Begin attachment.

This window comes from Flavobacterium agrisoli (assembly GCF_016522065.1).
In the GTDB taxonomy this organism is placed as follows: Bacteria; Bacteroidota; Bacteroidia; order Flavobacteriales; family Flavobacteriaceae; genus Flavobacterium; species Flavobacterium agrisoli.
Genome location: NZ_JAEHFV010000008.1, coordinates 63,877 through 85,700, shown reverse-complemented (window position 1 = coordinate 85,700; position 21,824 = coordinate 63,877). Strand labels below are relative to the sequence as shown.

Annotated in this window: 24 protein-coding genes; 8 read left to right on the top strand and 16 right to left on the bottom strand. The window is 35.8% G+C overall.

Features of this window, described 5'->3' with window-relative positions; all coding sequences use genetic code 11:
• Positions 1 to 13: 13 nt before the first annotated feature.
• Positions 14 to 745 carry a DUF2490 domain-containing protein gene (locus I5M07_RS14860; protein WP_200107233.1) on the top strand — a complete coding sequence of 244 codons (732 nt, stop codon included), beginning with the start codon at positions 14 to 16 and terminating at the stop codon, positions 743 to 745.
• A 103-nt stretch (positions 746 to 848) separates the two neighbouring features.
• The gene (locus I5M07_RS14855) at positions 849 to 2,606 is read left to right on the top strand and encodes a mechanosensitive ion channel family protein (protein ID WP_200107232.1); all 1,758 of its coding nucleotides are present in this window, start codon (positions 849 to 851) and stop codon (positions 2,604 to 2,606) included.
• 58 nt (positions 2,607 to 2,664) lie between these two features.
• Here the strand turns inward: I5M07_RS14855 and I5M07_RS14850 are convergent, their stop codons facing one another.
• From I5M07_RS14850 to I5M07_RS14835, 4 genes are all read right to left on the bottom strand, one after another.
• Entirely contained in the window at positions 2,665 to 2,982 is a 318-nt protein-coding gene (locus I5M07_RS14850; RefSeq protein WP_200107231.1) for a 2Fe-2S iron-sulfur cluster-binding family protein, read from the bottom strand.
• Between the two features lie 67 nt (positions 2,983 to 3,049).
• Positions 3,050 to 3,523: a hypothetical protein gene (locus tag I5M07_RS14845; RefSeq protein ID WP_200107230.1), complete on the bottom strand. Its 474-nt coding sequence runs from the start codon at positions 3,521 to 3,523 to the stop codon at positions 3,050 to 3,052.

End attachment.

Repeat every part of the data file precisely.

This window comes from Flavobacterium agrisoli (assembly GCF_016522065.1).
In the GTDB taxonomy this organism is placed as follows: Bacteria; Bacteroidota; Bacteroidia; order Flavobacteriales; family Flavobacteriaceae; genus Flavobacterium; species Flavobacterium agrisoli.
Genome location: NZ_JAEHFV010000008.1, coordinates 63,877 through 85,700, shown reverse-complemented (window position 1 = coordinate 85,700; position 21,824 = coordinate 63,877). Strand labels below are relative to the sequence as shown.

Annotated in this window: 24 protein-coding genes; 8 read left to right on the top strand and 16 right to left on the bottom strand. The window is 35.8% G+C overall.

Features of this window, described 5'->3' with window-relative positions; all coding sequences use genetic code 11:
• Positions 1 to 13: 13 nt before the first annotated feature.
• Positions 14 to 745 carry a DUF2490 domain-containing protein gene (locus I5M07_RS14860; protein WP_200107233.1) on the top strand — a complete coding sequence of 244 codons (732 nt, stop codon included), beginning with the start codon at positions 14 to 16 and terminating at the stop codon, positions 743 to 745.
• A 103-nt stretch (positions 746 to 848) separates the two neighbouring features.
• The gene (locus I5M07_RS14855) at positions 849 to 2,606 is read left to right on the top strand and encodes a mechanosensitive ion channel family protein (protein ID WP_200107232.1); all 1,758 of its coding nucleotides are present in this window, start codon (positions 849 to 851) and stop codon (positions 2,604 to 2,606) included.
• 58 nt (positions 2,607 to 2,664) lie between these two features.
• Here the strand turns inward: I5M07_RS14855 and I5M07_RS14850 are convergent, their stop codons facing one another.
• From I5M07_RS14850 to I5M07_RS14835, 4 genes are all read right to left on the bottom strand, one after another.
• Entirely contained in the window at positions 2,665 to 2,982 is a 318-nt protein-coding gene (locus I5M07_RS14850; RefSeq protein WP_200107231.1) for a 2Fe-2S iron-sulfur cluster-binding family protein, read from the bottom strand.
• Between the two features lie 67 nt (positions 2,983 to 3,049).
• Positions 3,050 to 3,523: a hypothetical protein gene (locus tag I5M07_RS14845; RefSeq protein ID WP_200107230.1), complete on the bottom strand. Its 474-nt coding sequence runs from the start codon at positions 3,521 to 3,523 to the stop codon at positions 3,050 to 3,052.